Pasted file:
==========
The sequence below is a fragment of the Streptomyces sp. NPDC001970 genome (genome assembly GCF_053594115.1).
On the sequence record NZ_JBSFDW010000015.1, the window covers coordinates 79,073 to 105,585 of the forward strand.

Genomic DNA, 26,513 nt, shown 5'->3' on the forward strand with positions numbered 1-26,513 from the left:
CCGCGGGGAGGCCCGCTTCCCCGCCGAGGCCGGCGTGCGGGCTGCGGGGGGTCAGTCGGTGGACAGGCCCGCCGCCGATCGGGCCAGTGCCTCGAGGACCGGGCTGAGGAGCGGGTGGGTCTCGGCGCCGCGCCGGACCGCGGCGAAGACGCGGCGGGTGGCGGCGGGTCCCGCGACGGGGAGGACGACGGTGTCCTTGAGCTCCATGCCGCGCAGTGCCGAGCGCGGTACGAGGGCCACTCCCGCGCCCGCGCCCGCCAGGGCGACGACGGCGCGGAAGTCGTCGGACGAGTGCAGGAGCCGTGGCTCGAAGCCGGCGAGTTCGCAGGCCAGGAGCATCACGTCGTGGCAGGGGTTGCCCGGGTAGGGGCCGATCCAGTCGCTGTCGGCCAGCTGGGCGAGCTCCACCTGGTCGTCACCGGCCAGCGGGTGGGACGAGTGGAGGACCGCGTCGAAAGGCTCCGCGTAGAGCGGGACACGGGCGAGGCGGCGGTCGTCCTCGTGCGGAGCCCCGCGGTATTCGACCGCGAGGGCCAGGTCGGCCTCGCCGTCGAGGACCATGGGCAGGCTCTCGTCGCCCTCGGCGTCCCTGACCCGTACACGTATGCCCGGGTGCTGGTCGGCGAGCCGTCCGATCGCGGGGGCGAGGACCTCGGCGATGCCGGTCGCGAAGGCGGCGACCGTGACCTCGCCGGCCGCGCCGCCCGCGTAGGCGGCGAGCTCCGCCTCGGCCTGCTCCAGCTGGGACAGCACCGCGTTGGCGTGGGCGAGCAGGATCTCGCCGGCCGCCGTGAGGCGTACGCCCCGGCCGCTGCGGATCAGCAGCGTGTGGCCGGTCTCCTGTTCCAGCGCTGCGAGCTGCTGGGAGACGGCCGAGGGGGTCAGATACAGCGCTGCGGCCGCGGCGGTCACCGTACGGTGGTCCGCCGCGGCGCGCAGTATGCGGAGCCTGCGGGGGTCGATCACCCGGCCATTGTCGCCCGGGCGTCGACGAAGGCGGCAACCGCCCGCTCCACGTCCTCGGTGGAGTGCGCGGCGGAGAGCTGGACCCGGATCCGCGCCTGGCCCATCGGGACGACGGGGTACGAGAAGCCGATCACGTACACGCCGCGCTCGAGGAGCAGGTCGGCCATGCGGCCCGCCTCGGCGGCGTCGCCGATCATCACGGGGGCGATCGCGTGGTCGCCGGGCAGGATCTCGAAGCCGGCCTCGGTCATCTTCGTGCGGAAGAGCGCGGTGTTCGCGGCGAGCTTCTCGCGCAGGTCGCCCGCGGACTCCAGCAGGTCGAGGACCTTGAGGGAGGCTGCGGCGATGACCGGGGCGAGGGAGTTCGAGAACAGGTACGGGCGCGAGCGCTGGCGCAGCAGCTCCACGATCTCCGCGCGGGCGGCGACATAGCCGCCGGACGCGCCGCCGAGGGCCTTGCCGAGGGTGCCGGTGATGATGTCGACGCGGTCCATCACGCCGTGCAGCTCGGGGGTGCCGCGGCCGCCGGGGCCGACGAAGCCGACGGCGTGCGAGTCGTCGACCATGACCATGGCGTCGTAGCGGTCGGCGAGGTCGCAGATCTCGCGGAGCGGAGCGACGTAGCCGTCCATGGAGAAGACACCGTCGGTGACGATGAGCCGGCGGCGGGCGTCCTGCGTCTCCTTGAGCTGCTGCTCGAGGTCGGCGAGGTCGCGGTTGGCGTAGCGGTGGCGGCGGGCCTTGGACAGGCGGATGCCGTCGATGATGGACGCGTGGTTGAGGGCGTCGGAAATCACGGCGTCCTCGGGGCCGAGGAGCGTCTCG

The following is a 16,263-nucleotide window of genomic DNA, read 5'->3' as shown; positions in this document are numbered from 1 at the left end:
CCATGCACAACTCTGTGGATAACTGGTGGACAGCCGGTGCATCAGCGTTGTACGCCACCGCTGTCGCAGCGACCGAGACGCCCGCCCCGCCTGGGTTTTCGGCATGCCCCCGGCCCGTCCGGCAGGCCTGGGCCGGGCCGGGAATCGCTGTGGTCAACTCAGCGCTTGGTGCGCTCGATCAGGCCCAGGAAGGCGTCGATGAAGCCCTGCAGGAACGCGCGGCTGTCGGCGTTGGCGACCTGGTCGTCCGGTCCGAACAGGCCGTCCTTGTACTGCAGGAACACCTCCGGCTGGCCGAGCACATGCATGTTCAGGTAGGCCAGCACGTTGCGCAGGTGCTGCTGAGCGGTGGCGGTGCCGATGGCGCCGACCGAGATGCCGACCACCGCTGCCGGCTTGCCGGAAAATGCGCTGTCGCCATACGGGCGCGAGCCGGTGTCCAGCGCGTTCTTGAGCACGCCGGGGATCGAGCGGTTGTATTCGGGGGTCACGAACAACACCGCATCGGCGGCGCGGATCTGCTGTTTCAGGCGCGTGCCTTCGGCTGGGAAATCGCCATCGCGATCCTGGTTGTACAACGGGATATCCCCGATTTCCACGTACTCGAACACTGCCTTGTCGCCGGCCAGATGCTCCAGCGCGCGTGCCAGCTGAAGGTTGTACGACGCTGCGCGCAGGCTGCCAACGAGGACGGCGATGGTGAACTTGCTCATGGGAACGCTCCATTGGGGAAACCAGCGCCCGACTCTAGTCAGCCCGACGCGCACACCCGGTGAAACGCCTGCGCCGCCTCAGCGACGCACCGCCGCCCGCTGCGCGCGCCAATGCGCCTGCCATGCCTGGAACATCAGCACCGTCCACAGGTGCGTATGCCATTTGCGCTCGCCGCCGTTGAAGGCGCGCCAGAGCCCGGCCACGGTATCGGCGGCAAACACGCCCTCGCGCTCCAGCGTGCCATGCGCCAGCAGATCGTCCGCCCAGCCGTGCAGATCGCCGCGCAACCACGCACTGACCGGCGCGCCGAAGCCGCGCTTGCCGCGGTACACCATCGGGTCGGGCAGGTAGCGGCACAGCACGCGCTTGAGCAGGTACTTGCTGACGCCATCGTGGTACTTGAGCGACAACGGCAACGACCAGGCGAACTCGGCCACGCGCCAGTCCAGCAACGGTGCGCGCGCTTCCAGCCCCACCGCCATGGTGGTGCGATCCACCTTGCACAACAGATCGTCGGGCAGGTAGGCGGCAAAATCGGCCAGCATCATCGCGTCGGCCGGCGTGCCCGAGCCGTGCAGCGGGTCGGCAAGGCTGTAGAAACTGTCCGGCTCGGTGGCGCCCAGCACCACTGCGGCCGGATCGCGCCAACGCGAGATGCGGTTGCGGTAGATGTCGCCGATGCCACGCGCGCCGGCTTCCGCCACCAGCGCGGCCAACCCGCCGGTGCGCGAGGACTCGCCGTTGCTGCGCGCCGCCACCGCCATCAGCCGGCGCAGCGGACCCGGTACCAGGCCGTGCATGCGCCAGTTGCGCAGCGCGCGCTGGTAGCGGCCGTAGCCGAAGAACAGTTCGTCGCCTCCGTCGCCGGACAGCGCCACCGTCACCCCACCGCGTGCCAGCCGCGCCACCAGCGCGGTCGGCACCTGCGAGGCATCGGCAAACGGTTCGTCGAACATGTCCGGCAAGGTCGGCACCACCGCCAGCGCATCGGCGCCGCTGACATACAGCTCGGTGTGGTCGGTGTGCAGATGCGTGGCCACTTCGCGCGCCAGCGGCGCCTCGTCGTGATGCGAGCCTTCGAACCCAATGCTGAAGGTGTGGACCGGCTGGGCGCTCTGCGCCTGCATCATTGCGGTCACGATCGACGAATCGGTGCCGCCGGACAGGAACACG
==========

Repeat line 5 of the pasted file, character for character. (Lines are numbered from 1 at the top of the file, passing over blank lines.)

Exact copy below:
The following is a 16,263-nucleotide window of genomic DNA, read 5'->3' as shown; positions in this document are numbered from 1 at the left end: